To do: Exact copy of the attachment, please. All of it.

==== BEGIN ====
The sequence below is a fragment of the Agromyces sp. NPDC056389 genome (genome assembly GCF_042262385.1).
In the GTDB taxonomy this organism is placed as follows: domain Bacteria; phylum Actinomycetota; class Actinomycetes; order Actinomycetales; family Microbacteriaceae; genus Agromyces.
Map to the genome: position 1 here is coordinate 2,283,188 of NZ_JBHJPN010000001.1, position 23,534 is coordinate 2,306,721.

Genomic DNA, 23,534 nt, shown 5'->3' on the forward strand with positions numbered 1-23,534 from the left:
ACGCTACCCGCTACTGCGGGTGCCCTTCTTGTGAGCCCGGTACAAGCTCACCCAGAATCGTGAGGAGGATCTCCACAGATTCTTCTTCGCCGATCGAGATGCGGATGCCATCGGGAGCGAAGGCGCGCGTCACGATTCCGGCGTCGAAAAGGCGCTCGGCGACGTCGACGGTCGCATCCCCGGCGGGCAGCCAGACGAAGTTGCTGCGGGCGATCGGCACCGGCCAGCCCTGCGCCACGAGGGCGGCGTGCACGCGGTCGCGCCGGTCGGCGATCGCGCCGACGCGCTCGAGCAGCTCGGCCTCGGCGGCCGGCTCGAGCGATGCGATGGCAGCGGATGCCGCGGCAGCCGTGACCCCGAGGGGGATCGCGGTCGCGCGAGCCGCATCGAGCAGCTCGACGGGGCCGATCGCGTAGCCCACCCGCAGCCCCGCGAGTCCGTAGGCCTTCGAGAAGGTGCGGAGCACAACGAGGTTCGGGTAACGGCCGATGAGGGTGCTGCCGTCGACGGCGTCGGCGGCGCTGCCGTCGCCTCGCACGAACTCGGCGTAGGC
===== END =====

The sequence below is a fragment of the Agromyces sp. NPDC056389 genome (genome assembly GCF_042262385.1).
In the GTDB taxonomy this organism is placed as follows: domain Bacteria; phylum Actinomycetota; class Actinomycetes; order Actinomycetales; family Microbacteriaceae; genus Agromyces.
Map to the genome: position 1 here is coordinate 2,283,188 of NZ_JBHJPN010000001.1, position 23,534 is coordinate 2,306,721.

Genomic DNA, 23,534 nt, shown 5'->3' on the forward strand with positions numbered 1-23,534 from the left:
ACGCTACCCGCTACTGCGGGTGCCCTTCTTGTGAGCCCGGTACAAGCTCACCCAGAATCGTGAGGAGGATCTCCACAGATTCTTCTTCGCCGATCGAGATGCGGATGCCATCGGGAGCGAAGGCGCGCGTCACGATTCCGGCGTCGAAAAGGCGCTCGGCGACGTCGACGGTCGCATCCCCGGCGGGCAGCCAGACGAAGTTGCTGCGGGCGATCGGCACCGGCCAGCCCTGCGCCACGAGGGCGGCGTGCACGCGGTCGCGCCGGTCGGCGATCGCGCCGACGCGCTCGAGCAGCTCGGCCTCGGCGGCCGGCTCGAGCGATGCGATGGCAGCGGATGCCGCGGCAGCCGTGACCCCGAGGGGGATCGCGGTCGCGCGAGCCGCATCGAGCAGCTCGACGGGGCCGATCGCGTAGCCCACCCGCAGCCCCGCGAGTCCGTAGGCCTTCGAGAAGGTGCGGAGCACAACGAGGTTCGGGTAACGGCCGATGAGGGTGCTGCCGTCGACGGCGTCGGCGGCGCTGCCGTCGCCTCGCACGAACTCGGCGTAGGC